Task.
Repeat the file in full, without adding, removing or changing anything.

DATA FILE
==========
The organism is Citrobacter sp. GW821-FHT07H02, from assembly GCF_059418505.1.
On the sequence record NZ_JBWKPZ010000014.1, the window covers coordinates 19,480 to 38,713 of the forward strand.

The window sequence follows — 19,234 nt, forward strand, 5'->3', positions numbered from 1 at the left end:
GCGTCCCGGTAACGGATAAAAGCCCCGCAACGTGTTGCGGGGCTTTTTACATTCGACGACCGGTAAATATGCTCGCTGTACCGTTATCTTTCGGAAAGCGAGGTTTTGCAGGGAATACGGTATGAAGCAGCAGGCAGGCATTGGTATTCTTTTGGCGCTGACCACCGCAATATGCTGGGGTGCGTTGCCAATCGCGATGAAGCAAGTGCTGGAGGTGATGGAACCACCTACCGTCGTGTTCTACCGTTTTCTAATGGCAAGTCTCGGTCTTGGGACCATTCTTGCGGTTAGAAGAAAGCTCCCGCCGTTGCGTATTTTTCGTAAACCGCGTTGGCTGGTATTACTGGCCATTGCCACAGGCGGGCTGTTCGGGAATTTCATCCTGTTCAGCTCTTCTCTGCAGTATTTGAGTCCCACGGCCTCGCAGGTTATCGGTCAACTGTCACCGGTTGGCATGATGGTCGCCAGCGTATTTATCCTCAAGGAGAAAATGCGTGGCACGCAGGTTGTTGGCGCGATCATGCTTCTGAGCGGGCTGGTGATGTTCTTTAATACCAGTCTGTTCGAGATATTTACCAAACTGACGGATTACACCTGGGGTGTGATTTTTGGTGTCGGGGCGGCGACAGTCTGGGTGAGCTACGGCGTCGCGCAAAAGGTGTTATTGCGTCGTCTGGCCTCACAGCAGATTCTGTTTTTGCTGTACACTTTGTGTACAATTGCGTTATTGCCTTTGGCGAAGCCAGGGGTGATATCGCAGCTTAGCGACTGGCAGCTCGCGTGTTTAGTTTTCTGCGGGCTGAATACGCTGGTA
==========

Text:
The organism is Citrobacter sp. GW821-FHT07H02, from assembly GCF_059418505.1.
On the sequence record NZ_JBWKPZ010000014.1, the window covers coordinates 19,480 to 38,713 of the forward strand.

The window sequence follows — 19,234 nt, forward strand, 5'->3', positions numbered from 1 at the left end:
GCGTCCCGGTAACGGATAAAAGCCCCGCAACGTGTTGCGGGGCTTTTTACATTCGACGACCGGTAAATATGCTCGCTGTACCGTTATCTTTCGGAAAGCGAGGTTTTGCAGGGAATACGGTATGAAGCAGCAGGCAGGCATTGGTATTCTTTTGGCGCTGACCACCGCAATATGCTGGGGTGCGTTGCCAATCGCGATGAAGCAAGTGCTGGAGGTGATGGAACCACCTACCGTCGTGTTCTACCGTTTTCTAATGGCAAGTCTCGGTCTTGGGACCATTCTTGCGGTTAGAAGAAAGCTCCCGCCGTTGCGTATTTTTCGTAAACCGCGTTGGCTGGTATTACTGGCCATTGCCACAGGCGGGCTGTTCGGGAATTTCATCCTGTTCAGCTCTTCTCTGCAGTATTTGAGTCCCACGGCCTCGCAGGTTATCGGTCAACTGTCACCGGTTGGCATGATGGTCGCCAGCGTATTTATCCTCAAGGAGAAAATGCGTGGCACGCAGGTTGTTGGCGCGATCATGCTTCTGAGCGGGCTGGTGATGTTCTTTAATACCAGTCTGTTCGAGATATTTACCAAACTGACGGATTACACCTGGGGTGTGATTTTTGGTGTCGGGGCGGCGACAGTCTGGGTGAGCTACGGCGTCGCGCAAAAGGTGTTATTGCGTCGTCTGGCCTCACAGCAGATTCTGTTTTTGCTGTACACTTTGTGTACAATTGCGTTATTGCCTTTGGCGAAGCCAGGGGTGATATCGCAGCTTAGCGACTGGCAGCTCGCGTGTTTAGTTTTCTGCGGGCTGAATACGCTGGTA